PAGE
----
Delta Air Lines and its pilots union have requested mediation after failing to negotiate a new contract in their talks so far.
It's the first time in 15 years that Delta and its pilots union have turned to mediation.
The company and the Air Line Pilots Association union at Delta had agreed to file for mediation with the National Mediation Board if they did not reach a deal by March 31.
Delta's pilots union several months ago re-opened negotiations with a proposal for a nearly 40 percent raise over three years. As Delta reports billions of dollars in profits, pilots say they want to recover from past pay cuts levied during the airline’s bankruptcy and financial challenges in the past decade.
The proposal came after both sides reached an agreement last year, and rank-and-file pilots voted to reject that proposed contract over pay and other issues.
In a letter to pilots, Delta's senior vice president of flight operations Steve Dickson wrote that the company "remains committed to reaching an industry-leading agreement that reflects the Delta pilots' significant contributions to our continued success. I hope we can do so in a reasonable timeframe."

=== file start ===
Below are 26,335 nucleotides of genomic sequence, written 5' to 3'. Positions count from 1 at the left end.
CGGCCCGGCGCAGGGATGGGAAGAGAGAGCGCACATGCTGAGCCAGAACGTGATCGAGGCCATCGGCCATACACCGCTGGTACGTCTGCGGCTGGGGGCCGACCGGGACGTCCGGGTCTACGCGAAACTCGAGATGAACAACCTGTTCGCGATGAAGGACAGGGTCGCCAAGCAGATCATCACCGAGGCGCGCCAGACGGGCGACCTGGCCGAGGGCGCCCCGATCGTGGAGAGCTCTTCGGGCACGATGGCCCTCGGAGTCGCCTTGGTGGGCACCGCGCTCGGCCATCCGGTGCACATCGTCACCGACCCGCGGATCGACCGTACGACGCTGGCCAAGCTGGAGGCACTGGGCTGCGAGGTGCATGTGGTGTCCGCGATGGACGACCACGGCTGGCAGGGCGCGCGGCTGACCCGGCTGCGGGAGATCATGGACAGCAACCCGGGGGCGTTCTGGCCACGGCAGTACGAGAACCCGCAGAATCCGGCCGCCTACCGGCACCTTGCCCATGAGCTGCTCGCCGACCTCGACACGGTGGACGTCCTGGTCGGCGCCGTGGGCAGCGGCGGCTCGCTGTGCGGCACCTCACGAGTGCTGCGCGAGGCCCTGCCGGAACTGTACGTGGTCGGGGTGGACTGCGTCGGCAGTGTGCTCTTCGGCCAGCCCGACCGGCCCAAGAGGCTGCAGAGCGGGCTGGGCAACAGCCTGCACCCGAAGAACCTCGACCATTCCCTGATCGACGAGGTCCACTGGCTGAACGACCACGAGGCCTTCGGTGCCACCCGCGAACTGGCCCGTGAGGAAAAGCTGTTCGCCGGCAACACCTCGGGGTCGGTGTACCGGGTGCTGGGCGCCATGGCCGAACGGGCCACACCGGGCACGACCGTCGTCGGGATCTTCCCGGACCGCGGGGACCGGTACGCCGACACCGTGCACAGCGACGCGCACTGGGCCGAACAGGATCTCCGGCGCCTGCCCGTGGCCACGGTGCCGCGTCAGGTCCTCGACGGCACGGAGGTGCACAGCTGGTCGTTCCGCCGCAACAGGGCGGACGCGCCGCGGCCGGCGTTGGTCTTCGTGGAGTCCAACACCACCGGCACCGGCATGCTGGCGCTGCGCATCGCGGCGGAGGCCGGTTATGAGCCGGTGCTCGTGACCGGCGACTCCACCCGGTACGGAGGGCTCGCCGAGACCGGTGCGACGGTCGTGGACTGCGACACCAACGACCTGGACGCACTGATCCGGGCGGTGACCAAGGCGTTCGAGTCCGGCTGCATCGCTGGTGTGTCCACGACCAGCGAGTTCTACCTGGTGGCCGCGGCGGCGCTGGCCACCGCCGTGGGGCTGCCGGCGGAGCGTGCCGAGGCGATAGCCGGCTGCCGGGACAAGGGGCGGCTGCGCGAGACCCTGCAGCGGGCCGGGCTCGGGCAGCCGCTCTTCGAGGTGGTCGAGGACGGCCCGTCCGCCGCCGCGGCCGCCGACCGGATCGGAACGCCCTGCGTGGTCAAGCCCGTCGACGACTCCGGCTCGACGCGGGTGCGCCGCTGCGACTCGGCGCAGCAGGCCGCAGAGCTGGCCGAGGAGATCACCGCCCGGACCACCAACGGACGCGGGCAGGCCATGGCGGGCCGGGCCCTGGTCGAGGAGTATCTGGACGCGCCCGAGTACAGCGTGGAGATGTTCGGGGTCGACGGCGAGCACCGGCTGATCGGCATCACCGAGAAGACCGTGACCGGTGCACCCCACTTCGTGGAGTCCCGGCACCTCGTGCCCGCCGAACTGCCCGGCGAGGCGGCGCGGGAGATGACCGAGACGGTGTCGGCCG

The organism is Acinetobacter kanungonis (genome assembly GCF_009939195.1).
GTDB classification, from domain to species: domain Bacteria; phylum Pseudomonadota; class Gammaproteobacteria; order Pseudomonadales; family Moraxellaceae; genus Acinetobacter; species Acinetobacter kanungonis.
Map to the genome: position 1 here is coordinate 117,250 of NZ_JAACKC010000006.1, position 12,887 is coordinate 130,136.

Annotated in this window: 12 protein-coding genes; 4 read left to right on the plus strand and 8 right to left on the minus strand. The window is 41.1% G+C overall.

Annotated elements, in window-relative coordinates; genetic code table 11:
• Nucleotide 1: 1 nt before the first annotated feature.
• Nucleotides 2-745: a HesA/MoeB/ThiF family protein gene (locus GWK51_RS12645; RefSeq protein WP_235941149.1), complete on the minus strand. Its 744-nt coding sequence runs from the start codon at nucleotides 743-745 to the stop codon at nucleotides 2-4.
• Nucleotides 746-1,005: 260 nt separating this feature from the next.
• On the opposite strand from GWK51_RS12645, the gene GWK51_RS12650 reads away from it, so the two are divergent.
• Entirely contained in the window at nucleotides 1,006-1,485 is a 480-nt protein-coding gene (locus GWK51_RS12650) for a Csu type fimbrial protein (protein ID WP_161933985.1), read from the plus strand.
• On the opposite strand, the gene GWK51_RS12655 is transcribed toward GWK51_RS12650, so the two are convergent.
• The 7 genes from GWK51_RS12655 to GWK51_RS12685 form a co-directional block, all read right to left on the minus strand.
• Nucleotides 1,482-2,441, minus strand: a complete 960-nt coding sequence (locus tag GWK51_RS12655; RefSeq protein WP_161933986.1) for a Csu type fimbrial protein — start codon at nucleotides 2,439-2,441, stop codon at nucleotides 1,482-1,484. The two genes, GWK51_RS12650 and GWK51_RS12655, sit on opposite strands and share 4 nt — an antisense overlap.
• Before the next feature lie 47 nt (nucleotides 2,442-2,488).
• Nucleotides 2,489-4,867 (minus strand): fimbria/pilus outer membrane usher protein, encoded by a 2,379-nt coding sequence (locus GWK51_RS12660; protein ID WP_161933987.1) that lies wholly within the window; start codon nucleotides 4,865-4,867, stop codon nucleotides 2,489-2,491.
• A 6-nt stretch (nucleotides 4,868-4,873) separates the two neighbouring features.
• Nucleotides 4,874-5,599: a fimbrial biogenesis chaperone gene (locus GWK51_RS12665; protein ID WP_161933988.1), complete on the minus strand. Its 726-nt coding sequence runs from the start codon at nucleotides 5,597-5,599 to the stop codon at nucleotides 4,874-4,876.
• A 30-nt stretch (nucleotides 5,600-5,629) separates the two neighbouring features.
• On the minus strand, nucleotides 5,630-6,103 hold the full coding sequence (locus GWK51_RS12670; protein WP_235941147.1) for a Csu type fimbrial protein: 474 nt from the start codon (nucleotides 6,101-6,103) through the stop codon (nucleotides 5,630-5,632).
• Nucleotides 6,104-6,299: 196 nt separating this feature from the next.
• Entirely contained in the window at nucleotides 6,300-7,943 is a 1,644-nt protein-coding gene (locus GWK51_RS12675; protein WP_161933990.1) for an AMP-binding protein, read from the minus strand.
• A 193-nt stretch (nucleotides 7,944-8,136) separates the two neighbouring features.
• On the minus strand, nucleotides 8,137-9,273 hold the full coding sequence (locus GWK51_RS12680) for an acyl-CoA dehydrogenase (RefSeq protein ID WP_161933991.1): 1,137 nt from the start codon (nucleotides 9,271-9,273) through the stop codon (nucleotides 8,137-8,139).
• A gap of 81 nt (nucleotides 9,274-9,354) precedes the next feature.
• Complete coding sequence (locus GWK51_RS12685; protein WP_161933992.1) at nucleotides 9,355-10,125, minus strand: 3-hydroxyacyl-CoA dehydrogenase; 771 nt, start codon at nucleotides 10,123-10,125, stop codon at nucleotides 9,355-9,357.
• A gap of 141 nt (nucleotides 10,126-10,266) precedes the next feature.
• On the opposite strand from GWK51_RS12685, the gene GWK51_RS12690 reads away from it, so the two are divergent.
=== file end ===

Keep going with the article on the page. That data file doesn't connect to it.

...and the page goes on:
But he also wrote: "To be successful and maintain our momentum over the long term. we must take a balanced approach that is sustainable in both good times and bad."
The pilots union said since their contract became amendable Dec. 31, 2015, "progress has been slow."
John Malone, chairman of the Delta pilots union's master executive council, told pilots the goal is to complete an agreement by this summer.
Malone wrote in a letter earlier this month to pilots: "The market for pilots is rising, and delay will only cost Delta more."
He also told pilots that the union's leadership has named a strike committee chairman -- a step taken by unions to bolster their negotiating position.